Basically, to use bbTablet once you've installed it
, you include the bbtablet header
with "#include <bbtablet.h>" in your C++ program and call a few lines
To use the tablet you should first initialize the bbTablet library with this
bit of code:
HWND wnd = << get the window's device somehow!* >>
bbTabletDevice &td = bbTabletDevice::getInstance( );
td.initTablet( wnd, bbTabletDevice::SYSTEM_POINTER );
The above code will make it so your system mouse is controlled by the tablet.
If you want to continue to use the mouse separately (e.g. for bi-manual input),
pass in 'bbTabletDevice::SEPARATE_POINTER' instead.
Getting the HWND can be a non-trivial task if you're using a higher level
toolkit that doesn't readily give you that sort of information, but there
are ways. For instance a call to GetForegroundWindow() at the right
time often seems to do the trick. If you're working with GLUT or OpenGL
this little bit of code does the trick:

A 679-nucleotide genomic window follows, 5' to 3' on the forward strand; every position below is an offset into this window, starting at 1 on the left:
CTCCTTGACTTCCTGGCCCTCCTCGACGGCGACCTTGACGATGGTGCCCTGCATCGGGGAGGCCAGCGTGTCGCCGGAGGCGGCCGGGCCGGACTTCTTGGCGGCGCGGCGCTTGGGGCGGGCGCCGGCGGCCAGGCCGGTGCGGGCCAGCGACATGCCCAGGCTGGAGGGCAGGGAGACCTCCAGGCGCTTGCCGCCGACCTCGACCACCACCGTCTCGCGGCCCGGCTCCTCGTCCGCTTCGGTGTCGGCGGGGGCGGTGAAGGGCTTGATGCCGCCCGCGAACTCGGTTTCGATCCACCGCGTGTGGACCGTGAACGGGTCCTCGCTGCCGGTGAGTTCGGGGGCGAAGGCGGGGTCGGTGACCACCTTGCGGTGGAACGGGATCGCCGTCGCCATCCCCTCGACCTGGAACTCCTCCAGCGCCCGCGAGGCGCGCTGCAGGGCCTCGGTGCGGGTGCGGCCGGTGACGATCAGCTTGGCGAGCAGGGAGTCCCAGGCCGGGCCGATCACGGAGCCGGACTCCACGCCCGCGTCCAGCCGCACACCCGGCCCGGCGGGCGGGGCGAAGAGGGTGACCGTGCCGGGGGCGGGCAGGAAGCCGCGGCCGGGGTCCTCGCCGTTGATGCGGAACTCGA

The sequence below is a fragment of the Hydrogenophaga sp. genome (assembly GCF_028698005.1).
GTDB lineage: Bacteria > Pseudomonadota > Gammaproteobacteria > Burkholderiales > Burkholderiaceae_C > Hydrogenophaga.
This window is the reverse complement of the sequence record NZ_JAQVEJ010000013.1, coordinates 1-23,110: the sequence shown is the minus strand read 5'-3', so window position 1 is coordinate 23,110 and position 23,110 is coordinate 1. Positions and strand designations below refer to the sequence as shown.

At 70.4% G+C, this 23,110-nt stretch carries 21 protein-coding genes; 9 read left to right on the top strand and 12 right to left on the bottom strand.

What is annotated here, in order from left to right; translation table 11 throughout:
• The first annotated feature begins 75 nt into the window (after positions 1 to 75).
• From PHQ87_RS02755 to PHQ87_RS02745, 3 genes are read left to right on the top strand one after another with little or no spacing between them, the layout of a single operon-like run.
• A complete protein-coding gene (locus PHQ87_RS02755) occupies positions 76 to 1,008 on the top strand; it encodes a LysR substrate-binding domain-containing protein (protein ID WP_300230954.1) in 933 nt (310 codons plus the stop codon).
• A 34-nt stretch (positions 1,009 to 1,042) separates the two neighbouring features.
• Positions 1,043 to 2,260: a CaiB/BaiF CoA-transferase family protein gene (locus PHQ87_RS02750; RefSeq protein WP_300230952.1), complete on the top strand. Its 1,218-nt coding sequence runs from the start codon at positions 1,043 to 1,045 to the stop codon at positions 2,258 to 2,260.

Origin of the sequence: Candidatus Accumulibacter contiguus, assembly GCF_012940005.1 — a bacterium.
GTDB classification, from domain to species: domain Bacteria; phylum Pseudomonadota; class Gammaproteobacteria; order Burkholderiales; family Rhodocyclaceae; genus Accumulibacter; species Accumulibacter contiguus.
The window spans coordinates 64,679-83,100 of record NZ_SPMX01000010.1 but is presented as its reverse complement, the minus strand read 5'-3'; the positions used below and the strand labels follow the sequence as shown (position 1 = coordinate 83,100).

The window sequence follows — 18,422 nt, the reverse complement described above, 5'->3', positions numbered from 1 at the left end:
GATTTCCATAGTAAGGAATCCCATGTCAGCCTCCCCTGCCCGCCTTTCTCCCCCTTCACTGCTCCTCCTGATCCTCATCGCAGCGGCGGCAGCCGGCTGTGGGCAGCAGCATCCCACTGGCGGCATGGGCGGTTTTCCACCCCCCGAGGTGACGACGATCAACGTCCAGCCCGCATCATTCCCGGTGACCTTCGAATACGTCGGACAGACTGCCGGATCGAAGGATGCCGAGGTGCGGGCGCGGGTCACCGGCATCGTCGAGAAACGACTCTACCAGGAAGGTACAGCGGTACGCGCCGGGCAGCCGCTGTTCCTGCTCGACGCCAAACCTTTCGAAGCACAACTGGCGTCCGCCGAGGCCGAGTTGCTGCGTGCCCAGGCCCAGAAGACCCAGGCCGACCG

static void* getCurrentHWND()
// get current DC from wgl
You just need to be sure your GLUT window's GL context is current when you
call the above function.
Once initialized, you just have to periodically check for new tablet events
in your code:
bbTabletDevice &td = bbTabletDevice::getInstance();
<< use evt >>
Where an evt has the following members:
evt.x // [0,1] x coord
evt.y // [0,1] y coord
evt.z // [0,1] z coord (usually not supported)
evt.pressure // [0,1] pressure value
evt.angle // angle&axis give 3D rotation
evt.id // unique physical id if supported
evt.buttons // bitmask of pressed buttons
evt.type // cursor type
The angle and axis parameters define a 3D transformation for the stylus.
This uses the tilt information from the stylus whenever available. Otherwise
it just acts like the pen is standing straight up.
More information may also be available in the README.txt in the zips below.
There is also a test program or two in the distribution you can play
with. Project files are available for MSVC++ 6.0 only.